Scarlett Undercover by Jennifer Latham
The only thing worse than a bad book is a mediocre one. Scarlett Undercover was mediocre. It has a great premise, and what should be a unique POV character. Unfortunately, the whole book was a disappointment. Scarlett’s narration is generic pulp-mystery, complete with painful similes. She’s Muslim – which is great for diversity in YA – but not too Muslim, lest it scare away readers. I felt like the author needed to commit more to this aspect of her character. The biggest thing for me was her name – why is Scarlett the only one in her family with an English name? Is it a nickname? It was distracting.
The weirdness of her being a 16-year-old high school graduate with an actual private detective business totally undercut my suspension of disbelief. The cops just trust her with confidential information?? Not likely. Scarlett’s also not a very good detective – basically everything is just told to her by other characters, in the author’s attempt to set up the worldbuilding. She has zero chemistry with the romantic interest. (Also, why is the font so big?? I had to check to make sure I hadn’t picked up a large-print version by mistake.)
No Such Person by Caroline B. Cooney
Zero stars. To be completely honest, I did not finish this book. However, what I did read was so staggeringly awful that I feel the need to tell the world about it. No Such Person has some of the most stilted, awkward prose I’ve ever read in my life. The author seldom uses contractions, and many of the sentences are similar in length and style, creating a droning repetition. I had no connection to the characters: Lander is either a sociopath or a narcissist (or both), and Miranda is a spineless baby. She did not read at all like a teenager. I couldn’t even make it to 100 pages. (No wonder I could never finish The Face on the Milk Carton as a kid…)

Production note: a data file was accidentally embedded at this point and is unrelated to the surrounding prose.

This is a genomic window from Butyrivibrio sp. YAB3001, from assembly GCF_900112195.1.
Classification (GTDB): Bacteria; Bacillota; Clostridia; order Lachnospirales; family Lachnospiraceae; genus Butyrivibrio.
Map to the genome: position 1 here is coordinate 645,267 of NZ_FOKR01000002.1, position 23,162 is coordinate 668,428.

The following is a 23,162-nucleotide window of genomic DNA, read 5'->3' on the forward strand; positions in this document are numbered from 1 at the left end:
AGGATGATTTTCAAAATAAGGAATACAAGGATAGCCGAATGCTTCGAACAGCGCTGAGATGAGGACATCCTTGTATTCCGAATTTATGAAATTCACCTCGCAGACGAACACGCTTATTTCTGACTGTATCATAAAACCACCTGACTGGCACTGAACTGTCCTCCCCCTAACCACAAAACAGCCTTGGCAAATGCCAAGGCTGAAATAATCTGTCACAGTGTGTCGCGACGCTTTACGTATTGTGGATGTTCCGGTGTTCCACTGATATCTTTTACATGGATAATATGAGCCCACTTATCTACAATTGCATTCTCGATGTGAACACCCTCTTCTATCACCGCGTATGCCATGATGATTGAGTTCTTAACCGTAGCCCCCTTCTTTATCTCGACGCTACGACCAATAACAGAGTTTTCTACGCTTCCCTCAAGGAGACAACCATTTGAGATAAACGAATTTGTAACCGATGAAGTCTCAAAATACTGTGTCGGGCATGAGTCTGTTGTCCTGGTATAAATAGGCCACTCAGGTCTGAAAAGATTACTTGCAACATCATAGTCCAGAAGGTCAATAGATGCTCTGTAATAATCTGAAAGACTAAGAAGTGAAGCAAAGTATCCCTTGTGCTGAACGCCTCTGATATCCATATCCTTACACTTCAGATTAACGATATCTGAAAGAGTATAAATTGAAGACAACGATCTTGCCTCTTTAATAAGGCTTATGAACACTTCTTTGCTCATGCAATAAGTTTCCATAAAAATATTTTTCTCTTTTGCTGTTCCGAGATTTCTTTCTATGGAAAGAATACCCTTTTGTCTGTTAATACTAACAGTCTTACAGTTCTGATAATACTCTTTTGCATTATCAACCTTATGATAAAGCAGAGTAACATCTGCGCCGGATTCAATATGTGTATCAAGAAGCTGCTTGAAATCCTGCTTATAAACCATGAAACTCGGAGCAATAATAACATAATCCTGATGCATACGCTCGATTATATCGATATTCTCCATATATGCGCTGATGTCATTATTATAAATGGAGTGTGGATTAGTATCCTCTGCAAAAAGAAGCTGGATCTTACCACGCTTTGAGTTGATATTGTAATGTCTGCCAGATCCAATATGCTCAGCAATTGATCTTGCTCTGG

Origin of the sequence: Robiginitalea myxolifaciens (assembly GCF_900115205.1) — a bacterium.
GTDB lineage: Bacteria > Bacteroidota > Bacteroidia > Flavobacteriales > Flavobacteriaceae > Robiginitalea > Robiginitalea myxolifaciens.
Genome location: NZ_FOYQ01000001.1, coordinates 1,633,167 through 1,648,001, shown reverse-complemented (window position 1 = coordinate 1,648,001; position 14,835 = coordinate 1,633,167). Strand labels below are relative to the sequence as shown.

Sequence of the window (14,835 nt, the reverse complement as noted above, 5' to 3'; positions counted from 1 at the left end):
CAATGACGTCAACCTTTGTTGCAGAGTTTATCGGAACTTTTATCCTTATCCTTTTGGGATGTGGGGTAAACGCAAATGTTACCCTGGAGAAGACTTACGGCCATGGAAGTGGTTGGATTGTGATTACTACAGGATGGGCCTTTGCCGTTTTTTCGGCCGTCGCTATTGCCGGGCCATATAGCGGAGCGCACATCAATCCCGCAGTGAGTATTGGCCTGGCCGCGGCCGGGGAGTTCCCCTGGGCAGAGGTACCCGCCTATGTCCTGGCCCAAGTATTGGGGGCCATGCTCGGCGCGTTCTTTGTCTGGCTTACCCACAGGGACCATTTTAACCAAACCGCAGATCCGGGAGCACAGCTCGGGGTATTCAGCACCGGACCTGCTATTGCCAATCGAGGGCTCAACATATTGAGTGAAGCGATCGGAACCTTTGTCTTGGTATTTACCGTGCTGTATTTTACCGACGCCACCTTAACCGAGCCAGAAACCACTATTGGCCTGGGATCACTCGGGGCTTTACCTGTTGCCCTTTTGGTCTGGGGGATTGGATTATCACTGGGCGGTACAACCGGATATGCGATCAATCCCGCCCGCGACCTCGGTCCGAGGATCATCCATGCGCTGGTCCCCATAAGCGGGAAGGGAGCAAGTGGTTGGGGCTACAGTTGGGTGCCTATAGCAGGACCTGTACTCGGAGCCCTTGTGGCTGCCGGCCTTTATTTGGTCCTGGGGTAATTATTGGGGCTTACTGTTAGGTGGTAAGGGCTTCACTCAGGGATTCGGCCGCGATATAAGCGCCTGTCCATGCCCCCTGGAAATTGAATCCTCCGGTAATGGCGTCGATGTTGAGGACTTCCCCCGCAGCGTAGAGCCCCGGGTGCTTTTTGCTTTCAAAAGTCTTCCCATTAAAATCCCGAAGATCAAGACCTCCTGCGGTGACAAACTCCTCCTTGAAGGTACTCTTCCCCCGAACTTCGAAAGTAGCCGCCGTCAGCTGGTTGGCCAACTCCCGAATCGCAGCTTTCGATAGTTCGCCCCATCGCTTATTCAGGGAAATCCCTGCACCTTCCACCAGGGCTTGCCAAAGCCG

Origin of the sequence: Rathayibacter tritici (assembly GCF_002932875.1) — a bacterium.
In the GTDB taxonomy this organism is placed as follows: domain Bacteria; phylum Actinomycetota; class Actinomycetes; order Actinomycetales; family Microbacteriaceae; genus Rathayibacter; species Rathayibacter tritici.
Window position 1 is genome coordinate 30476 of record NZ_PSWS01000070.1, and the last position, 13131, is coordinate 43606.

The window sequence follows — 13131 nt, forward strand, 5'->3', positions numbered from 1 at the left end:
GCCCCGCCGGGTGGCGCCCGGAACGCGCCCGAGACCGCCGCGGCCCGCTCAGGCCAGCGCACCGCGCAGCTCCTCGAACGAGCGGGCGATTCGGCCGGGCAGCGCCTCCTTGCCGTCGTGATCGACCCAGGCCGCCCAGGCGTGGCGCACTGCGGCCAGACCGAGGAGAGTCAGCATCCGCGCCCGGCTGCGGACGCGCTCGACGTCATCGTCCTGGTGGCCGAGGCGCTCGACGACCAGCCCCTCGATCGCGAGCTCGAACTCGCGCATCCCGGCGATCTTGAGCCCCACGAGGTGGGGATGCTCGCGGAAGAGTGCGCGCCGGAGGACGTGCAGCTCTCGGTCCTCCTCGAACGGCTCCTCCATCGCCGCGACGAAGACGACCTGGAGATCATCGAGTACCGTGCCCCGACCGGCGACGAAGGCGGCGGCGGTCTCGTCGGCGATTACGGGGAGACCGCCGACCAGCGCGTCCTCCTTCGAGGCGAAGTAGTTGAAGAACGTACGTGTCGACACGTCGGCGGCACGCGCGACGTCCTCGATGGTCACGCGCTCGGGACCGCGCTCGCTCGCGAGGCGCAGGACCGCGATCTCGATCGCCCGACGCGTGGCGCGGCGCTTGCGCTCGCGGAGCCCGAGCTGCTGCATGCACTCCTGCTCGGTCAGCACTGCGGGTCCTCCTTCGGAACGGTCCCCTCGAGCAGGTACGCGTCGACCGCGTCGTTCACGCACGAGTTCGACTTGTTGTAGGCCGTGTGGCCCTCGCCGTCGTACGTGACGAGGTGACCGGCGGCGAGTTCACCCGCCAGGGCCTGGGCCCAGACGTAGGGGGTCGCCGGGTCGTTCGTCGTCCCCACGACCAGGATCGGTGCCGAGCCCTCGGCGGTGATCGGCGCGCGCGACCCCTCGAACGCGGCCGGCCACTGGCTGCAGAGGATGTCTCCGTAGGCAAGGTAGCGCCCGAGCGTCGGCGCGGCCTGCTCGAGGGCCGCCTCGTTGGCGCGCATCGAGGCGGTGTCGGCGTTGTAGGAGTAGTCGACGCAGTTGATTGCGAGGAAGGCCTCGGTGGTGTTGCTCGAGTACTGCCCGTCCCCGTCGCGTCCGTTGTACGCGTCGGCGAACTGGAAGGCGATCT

The Innocents by Lili Peloquin
Boring as all hell. Absolutely nothing interesting happens in this book. The mystery doesn’t even show up until the third act. (And isn’t resolved – the author is dragging this out into a series.) Intensely unlikeable characters and gross “romances.” I cannot stress enough how little happens in this book. The author only gets the one star because the “gothic mystery” atmosphere was a success.
Vanishing Girls by Lauren Oliver
This seemed like a middling three-star-novel until it took a turn for the better in the third act. Vanishing Girls has a similar sister dynamic to The Innocents, but executes far more successfully. A lot of seemingly unimportant scenes takes on new meaning once you’ve finished the book. I would call this more psychological suspense than a straight-out mystery, but really it has elements of both. The main character, Nick’s, emotional journey is the heart of the book. I’ve seen complaints that one of the main twists is cliche, but I think it was pulled off well.
Tokyo Heist by Diana Renn
Did not live up to my expectations. Latitude Zero, the sophomore effort by the same author, is far superior. Violet, Tokyo Heist‘s main character is an embarrassing weeaboo. It gave me flashbacks to myself at that age. She also seemed younger than her sixteen years; I would have pegged her as fourteen at the most. The mystery had the air of a Scooby Doo episode, with dumb adults and teens happily running around solving mysteries mostly through coincidence and accident. There are also a distracting number of typos in the version I read. I would describe it as a practice run for Latitude Zero; you can feel the seeds of an entertaining mystery and teen sleuth, but the author hadn’t quite found her feet yet.